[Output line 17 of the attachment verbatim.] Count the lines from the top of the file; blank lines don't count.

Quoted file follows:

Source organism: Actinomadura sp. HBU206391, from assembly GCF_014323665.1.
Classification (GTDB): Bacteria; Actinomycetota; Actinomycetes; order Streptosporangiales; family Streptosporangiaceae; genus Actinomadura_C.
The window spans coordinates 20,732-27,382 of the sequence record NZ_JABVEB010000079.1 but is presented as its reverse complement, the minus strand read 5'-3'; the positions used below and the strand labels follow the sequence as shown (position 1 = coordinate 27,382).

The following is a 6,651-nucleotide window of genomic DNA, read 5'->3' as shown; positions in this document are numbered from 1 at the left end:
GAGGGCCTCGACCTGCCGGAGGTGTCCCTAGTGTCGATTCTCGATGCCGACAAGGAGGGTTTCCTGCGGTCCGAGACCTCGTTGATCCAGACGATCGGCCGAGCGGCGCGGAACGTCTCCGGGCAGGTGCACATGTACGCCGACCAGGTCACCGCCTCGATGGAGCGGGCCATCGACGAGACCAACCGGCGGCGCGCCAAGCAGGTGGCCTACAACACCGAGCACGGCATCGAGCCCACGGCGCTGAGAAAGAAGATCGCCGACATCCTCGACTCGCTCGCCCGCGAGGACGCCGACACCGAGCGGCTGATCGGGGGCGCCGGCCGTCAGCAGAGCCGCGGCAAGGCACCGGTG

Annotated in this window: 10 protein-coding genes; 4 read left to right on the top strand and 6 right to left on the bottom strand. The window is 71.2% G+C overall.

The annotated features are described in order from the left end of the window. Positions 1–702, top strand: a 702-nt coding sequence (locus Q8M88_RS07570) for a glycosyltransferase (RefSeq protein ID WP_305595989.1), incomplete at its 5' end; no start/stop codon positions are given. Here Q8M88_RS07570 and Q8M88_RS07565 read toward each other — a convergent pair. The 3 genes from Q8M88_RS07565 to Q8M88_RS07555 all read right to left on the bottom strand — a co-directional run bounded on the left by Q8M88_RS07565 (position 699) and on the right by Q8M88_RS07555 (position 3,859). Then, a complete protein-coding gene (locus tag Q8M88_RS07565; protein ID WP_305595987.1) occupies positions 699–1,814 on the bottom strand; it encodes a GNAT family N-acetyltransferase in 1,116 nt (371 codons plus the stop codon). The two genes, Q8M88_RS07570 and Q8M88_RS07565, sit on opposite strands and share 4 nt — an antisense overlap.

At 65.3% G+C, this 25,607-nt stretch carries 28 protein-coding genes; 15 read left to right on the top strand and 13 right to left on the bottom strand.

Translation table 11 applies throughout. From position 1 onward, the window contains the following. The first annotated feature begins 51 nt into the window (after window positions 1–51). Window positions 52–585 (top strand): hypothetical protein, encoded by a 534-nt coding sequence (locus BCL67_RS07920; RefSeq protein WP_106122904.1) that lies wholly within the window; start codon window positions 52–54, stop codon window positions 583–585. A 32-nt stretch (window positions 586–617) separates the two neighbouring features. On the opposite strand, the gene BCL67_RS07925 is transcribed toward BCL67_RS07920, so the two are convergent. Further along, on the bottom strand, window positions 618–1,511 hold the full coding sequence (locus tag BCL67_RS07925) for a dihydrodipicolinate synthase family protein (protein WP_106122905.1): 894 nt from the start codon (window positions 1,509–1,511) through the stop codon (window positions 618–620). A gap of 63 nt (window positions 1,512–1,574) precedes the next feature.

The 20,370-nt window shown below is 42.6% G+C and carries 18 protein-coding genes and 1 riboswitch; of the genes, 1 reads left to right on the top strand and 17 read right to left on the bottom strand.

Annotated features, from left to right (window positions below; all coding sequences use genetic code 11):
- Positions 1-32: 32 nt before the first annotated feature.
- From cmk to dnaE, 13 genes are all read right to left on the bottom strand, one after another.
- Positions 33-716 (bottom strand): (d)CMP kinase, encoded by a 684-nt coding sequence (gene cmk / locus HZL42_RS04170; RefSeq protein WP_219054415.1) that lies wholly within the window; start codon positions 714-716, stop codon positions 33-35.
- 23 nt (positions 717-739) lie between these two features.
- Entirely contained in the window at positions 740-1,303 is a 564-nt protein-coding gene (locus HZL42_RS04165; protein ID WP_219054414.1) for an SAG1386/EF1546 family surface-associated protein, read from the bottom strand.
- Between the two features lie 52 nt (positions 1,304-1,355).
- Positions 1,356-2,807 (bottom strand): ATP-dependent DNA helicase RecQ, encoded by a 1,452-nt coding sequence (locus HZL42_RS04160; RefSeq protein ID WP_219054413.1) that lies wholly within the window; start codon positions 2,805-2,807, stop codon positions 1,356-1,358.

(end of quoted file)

- Between the two features lie 52 nt (positions 1,304-1,355).